Cheap’s crossed off list

Suzuki aban­dons bargain base­ment with a slick $30K city-fo­cused SUV

Herald Sun - Motoring - - FIRST DRIVE - RICHARD BLACK­BURN CARS­GUIDE EDI­TOR richard.black­burn@news.com.au

SUZUKI’S S-Cross baby cross­over is no longer a bargain base­ment propo­si­tion. The maker has dumped the cheapest ver­sion of the S-Cross and re­placed it with a much more ex­pen­sive, tur­bocharged model pre­sented as an al­ter­na­tive to its Vi­tara small SUV.

The S-Cross used to be priced from $22,990 drive-away but the new model will start from $28,990 drive-away. A bet­ter equipped ver­sion will cost $30,990.

That’s a big leap but Suzuki man­ag­ing di­rec­tor Andrew Moore says the move is de­signed to at­tract older, more con­ser­va­tive buy­ers who want more equip­ment and aren’t sold on the more rugged SUV styling of the Vi­tara.

The new S-Cross has had a vis­ual makeover, with a bolder front grille, new al­loy wheels and up­dated touch­screen in­fo­tain­ment set-up.

Gone are the 1.6-litre en­gine and con­tin­u­ously vari­able trans­mis­sion, re­placed by the 1.4-litre turbo and stan­dard sixspeed auto from the Vi­tara.

All-wheel-drive is no longer an op­tion and Moore says the new S-Cross is more car-like.

“About 95 per cent of our sales were two-wheel-drives,” he says.

Sales have tailed off badly in re­cent years but Moore be­lieves the S-Cross can sell 150-200 a month, sup­ple­ment­ing the Vi­tara’s tally of 500-600.

Com­peti­tors in­clude the Mazda CX-3 and Honda HR-V, which are both more city­fo­cused than the Vi­tara.

Stan­dard equip­ment on the S-Cross Turbo in­cludes sat­nav, Ap­ple CarPlay (but not An­droid Auto), seven airbags, cruise con­trol, re­vers­ing cam­era and 17-inch al­loys.

The Turbo Pres­tige model adds key­less en­try and start, rear park­ing sen­sors, par­tial leather seats and LED head­lights.

Once you get past the in­y­our-face new grille and the smat­ter­ing of hard plas­tics in the cabin, the up­dated S-Cross is not without its charms.

The new touch­screen is more mod­ern-look­ing and the di­als are clear and easy to read. Stan­dard sat­nav puts it on par with the more ex­pen­sive ver­sions of the CX-3 and HR-V, while you can mir­ror your smart­phone menu on the big screen — if you have an iPhone.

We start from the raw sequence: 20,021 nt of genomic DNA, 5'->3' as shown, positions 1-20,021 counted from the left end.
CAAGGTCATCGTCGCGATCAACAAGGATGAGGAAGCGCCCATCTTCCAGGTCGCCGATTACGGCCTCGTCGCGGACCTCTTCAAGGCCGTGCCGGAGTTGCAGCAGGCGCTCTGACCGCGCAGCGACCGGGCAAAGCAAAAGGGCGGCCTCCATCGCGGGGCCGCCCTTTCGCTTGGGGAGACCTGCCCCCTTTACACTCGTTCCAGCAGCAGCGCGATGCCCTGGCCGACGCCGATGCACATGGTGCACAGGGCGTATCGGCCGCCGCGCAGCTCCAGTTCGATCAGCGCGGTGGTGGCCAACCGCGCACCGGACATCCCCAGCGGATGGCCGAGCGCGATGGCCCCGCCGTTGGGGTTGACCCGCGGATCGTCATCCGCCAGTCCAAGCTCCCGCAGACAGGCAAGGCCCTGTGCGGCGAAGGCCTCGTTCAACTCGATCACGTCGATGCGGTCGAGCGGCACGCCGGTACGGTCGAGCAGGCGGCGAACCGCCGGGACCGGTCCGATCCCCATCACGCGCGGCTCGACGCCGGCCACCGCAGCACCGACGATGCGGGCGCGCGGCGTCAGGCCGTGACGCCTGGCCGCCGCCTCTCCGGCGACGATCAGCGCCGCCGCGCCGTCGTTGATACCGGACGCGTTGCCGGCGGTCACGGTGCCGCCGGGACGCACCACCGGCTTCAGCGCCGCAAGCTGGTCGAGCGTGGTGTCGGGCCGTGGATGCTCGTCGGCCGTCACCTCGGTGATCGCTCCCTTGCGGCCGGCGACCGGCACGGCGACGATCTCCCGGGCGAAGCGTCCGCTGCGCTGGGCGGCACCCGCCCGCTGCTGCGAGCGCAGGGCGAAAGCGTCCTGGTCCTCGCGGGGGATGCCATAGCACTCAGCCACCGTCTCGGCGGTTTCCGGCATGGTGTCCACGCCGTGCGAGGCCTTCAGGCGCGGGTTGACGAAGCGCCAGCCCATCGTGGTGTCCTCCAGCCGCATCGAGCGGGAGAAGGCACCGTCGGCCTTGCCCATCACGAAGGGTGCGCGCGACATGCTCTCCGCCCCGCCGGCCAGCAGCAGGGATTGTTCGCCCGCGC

In a ma­jor over­sight, the Suzuki doesn’t have the same func­tion for An­droid users, de­spite the fact they are in the ma­jor­ity in Aus­tralia.

A dig­i­tal speedo, rear air vents and au­to­matic emer­gency brak­ing are other no­table omis­sions, although they are bal­anced by the leather seats and the gen­er­ous head and legroom in the rear pews. Also wel­come is a big rear load area with a handy 12V out­let and false floor for keep­ing valu­ables out of sight.

ON THE ROAD

The S-Cross is fun on the open road. It’s a light­weight with a rea­son­ably low cen­tre of grav­ity for this type of ve­hi­cle, which means it feels ag­ile through the cor­ners.

The fun fac­tor is helped by di­rect and ac­cu­rate steer­ing and good grip from the Con­ti­nen­tal tyres. The sus­pen­sion is gen­er­ally well con­trolled over bumps and rip­ples, although the ride can be jar­ring at times, de­pend­ing on the sur­face.

Less-than-per­fect back roads gen­er­ate a fair bit of road and sus­pen­sion noise.

The 1.4-litre turbo per­forms above the class av­er­age, with good re­sponse off the mark and strong mid-range for over­tak­ing. On the free­way it feels more re­laxed than many ri­vals, lum­ber­ing along qui­etly at low revs.

Around town, there is some vi­bra­tion on low throt­tle, as the six-speed trans­mis­sion holds on to lower gears for bet­ter fuel econ­omy. The auto can also be a lit­tle jerky at times but in gen­eral per­for­mance is aboveav­er­age for the class.

It’s thrifty too. We achieved 5.5L/100km on the free­way and about 10.0L in heavy city traf­fic.

VER­DICT

At first glance, Suzuki’s de­ci­sion to drop its cheapest model and chase the top end of the main­stream baby SUV market seems a gam­ble.

But even at $30,000, the Suzuki has its pluses — aboveav­er­age per­for­mance, sta­ble road man­ners, gen­er­ous equip­ment list and big, roomy cabin. It’s well worth shop­ping against the seg­ment lead­ers.

Newspapers in English

Newspapers from Australia

© PressReader. All rights reserved.